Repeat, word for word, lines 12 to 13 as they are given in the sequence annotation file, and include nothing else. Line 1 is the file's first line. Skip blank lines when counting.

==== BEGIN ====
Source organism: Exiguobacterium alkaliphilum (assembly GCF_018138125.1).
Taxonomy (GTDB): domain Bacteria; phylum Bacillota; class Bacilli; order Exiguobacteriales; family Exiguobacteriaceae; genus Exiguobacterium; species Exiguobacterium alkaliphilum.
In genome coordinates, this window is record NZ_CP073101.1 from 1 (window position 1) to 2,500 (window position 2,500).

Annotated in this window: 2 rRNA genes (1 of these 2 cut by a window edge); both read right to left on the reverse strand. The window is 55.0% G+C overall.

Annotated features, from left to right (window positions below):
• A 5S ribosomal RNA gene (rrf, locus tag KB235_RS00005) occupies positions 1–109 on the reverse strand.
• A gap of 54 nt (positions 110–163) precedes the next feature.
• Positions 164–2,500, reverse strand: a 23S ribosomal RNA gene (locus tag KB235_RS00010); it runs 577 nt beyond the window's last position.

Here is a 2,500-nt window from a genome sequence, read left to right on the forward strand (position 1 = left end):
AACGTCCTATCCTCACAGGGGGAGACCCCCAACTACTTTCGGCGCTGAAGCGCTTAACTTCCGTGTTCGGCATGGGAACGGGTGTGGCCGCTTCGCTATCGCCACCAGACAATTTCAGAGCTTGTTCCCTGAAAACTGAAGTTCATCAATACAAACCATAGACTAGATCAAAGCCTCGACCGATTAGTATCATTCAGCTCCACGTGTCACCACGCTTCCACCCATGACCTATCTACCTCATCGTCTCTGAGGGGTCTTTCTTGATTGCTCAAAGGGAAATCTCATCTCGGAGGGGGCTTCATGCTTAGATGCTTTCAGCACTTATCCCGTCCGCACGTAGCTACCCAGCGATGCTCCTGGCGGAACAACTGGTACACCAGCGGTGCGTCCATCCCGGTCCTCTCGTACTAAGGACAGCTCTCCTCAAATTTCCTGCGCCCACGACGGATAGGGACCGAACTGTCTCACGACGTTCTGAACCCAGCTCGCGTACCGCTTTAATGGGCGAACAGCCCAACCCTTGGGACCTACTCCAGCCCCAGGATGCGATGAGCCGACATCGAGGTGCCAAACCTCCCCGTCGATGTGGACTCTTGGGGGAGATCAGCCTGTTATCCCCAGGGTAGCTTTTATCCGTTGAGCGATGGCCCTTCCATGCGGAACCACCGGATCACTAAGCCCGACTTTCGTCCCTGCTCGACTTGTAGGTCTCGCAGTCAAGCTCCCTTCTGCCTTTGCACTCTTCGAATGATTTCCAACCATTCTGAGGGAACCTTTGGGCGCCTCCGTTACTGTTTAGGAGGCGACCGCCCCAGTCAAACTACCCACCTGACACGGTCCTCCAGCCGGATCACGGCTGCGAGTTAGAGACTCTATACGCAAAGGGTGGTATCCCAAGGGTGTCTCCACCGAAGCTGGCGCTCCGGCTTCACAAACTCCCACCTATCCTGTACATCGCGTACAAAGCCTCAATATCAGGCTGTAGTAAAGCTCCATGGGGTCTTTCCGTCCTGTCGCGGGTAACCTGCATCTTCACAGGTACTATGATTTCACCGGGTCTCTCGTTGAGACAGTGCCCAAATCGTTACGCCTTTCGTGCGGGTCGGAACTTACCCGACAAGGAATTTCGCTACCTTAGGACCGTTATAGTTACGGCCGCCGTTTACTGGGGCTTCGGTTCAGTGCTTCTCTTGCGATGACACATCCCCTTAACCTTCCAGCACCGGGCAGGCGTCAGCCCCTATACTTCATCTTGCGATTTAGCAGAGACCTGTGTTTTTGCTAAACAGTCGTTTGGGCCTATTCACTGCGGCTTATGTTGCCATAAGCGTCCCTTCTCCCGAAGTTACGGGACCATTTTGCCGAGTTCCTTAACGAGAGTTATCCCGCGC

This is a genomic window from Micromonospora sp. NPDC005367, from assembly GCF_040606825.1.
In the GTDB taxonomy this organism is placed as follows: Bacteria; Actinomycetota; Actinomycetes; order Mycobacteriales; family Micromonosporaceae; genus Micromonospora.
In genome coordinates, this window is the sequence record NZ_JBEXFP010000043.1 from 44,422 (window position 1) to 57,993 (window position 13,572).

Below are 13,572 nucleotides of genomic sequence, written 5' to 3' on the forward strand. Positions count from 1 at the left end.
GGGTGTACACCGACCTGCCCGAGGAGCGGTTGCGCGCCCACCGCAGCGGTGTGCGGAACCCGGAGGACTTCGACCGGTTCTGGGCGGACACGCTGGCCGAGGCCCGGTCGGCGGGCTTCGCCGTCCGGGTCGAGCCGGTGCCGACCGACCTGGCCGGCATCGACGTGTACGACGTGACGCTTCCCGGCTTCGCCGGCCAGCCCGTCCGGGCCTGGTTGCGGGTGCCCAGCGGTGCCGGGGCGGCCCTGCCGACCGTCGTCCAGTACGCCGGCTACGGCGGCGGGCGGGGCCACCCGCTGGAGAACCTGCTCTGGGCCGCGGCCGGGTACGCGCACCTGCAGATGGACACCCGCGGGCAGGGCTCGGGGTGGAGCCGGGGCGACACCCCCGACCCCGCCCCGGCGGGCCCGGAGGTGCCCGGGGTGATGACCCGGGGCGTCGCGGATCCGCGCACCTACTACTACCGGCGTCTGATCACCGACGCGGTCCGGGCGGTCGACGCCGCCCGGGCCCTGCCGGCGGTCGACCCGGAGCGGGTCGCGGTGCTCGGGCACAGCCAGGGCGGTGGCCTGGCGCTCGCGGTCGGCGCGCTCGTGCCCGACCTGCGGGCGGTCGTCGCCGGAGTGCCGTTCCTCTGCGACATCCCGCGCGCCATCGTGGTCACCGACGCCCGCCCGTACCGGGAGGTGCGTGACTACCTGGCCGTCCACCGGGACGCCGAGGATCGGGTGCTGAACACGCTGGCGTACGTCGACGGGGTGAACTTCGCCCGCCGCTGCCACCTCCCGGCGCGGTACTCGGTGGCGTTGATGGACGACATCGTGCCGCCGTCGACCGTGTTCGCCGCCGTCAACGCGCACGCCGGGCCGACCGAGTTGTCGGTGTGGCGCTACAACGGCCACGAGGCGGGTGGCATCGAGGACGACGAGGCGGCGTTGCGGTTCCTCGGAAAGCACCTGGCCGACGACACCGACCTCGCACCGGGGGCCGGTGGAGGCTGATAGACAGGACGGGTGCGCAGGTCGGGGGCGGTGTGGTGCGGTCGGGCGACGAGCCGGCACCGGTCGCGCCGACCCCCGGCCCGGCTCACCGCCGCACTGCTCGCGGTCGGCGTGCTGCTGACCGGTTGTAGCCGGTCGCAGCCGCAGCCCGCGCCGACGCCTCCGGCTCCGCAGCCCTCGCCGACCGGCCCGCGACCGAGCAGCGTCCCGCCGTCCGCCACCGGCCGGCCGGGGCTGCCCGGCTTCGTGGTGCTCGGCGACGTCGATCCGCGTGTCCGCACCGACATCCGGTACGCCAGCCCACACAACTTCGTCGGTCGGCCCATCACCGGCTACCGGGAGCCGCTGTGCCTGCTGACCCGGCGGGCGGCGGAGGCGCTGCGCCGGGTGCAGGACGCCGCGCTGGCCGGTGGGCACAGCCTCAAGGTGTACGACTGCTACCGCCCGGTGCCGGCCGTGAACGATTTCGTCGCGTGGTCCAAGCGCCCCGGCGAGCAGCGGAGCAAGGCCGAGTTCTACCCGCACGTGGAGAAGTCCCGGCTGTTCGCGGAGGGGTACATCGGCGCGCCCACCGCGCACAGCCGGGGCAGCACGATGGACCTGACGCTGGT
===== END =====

In the GTDB taxonomy this organism is placed as follows: Bacteria; Actinomycetota; Actinomycetes; order Mycobacteriales; family Micromonosporaceae; genus Micromonospora.
In genome coordinates, this window is the sequence record NZ_JBEXFP010000043.1 from 44,422 (window position 1) to 57,993 (window position 13,572).